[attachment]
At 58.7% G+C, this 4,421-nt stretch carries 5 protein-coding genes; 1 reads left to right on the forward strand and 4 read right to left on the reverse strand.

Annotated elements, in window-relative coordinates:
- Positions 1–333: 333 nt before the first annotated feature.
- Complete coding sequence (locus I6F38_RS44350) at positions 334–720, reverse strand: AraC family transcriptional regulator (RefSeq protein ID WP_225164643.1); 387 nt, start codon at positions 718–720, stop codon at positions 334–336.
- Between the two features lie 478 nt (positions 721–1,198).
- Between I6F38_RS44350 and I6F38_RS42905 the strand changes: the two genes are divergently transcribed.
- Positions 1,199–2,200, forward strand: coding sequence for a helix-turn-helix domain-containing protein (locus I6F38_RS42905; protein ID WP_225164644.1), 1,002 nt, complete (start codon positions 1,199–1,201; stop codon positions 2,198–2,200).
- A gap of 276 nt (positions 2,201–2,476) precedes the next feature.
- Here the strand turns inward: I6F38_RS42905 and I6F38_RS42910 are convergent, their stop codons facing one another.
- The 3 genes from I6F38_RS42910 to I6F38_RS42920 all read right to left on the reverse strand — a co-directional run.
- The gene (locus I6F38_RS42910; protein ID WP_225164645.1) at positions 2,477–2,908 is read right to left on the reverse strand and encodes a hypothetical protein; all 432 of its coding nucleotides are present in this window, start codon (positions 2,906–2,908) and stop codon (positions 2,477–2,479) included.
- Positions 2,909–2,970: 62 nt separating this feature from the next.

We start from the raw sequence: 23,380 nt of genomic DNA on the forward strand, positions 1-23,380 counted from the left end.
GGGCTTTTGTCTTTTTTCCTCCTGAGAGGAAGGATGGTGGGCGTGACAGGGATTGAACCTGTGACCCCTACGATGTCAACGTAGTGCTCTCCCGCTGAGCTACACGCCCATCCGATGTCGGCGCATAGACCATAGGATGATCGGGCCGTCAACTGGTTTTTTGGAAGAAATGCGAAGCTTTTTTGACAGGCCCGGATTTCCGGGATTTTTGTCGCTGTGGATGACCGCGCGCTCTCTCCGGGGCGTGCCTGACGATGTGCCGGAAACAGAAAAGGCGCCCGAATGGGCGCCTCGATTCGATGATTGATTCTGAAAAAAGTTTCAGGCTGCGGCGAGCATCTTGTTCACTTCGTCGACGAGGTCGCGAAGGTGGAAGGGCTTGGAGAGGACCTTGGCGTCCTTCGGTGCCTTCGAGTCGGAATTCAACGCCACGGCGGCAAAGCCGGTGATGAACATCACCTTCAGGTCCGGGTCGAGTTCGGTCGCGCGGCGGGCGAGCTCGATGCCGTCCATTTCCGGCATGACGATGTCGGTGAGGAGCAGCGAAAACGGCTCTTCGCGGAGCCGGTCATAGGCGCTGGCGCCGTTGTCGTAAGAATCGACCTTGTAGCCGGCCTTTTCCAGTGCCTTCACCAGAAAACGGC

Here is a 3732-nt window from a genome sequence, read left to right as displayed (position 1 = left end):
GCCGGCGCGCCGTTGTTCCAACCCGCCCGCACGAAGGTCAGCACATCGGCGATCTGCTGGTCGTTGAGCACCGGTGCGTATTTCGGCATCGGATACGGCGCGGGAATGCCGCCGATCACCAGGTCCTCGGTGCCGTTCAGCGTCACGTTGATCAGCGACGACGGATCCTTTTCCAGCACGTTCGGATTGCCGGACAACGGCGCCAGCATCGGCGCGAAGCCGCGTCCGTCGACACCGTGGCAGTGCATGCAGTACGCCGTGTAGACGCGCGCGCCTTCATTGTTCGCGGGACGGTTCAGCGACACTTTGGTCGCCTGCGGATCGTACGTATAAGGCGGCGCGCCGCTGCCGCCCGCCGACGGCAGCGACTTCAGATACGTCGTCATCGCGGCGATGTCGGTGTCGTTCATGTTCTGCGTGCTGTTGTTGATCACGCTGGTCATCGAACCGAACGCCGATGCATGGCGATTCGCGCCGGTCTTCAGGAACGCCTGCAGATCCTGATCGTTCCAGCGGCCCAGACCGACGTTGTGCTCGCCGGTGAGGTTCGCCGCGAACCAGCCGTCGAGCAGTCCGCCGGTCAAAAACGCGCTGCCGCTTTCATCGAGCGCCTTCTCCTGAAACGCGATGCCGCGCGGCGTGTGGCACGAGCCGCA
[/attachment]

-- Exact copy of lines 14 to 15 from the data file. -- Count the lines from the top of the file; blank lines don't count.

GGGCTTTTGTCTTTTTTCCTCCTGAGAGGAAGGATGGTGGGCGTGACAGGGATTGAACCTGTGACCCCTACGATGTCAACGTAGTGCTCTCCCGCTGAGCTACACGCCCATCCGATGTCGGCGCATAGACCATAGGATGATCGGGCCGTCAACTGGTTTTTTGGAAGAAATGCGAAGCTTTTTTGACAGGCCCGGATTTCCGGGATTTTTGTCGCTGTGGATGACCGCGCGCTCTCTCCGGGGCGTGCCTGACGATGTGCCGGAAACAGAAAAGGCGCCCGAATGGGCGCCTCGATTCGATGATTGATTCTGAAAAAAGTTTCAGGCTGCGGCGAGCATCTTGTTCACTTCGTCGACGAGGTCGCGAAGGTGGAAGGGCTTGGAGAGGACCTTGGCGTCCTTCGGTGCCTTCGAGTCGGAATTCAACGCCACGGCGGCAAAGCCGGTGATGAACATCACCTTCAGGTCCGGGTCGAGTTCGGTCGCGCGGCGGGCGAGCTCGATGCCGTCCATTTCCGGCATGACGATGTCGGTGAGGAGCAGCGAAAACGGCTCTTCGCGGAGCCGGTCATAGGCGCTGGCGCCGTTGTCGTAAGAATCGACCTTGTAGCCGGCCTTTTCCAGTGCCTTCACCAGAAAACGGC

Here is a 3732-nt window from a genome sequence, read left to right as displayed (position 1 = left end):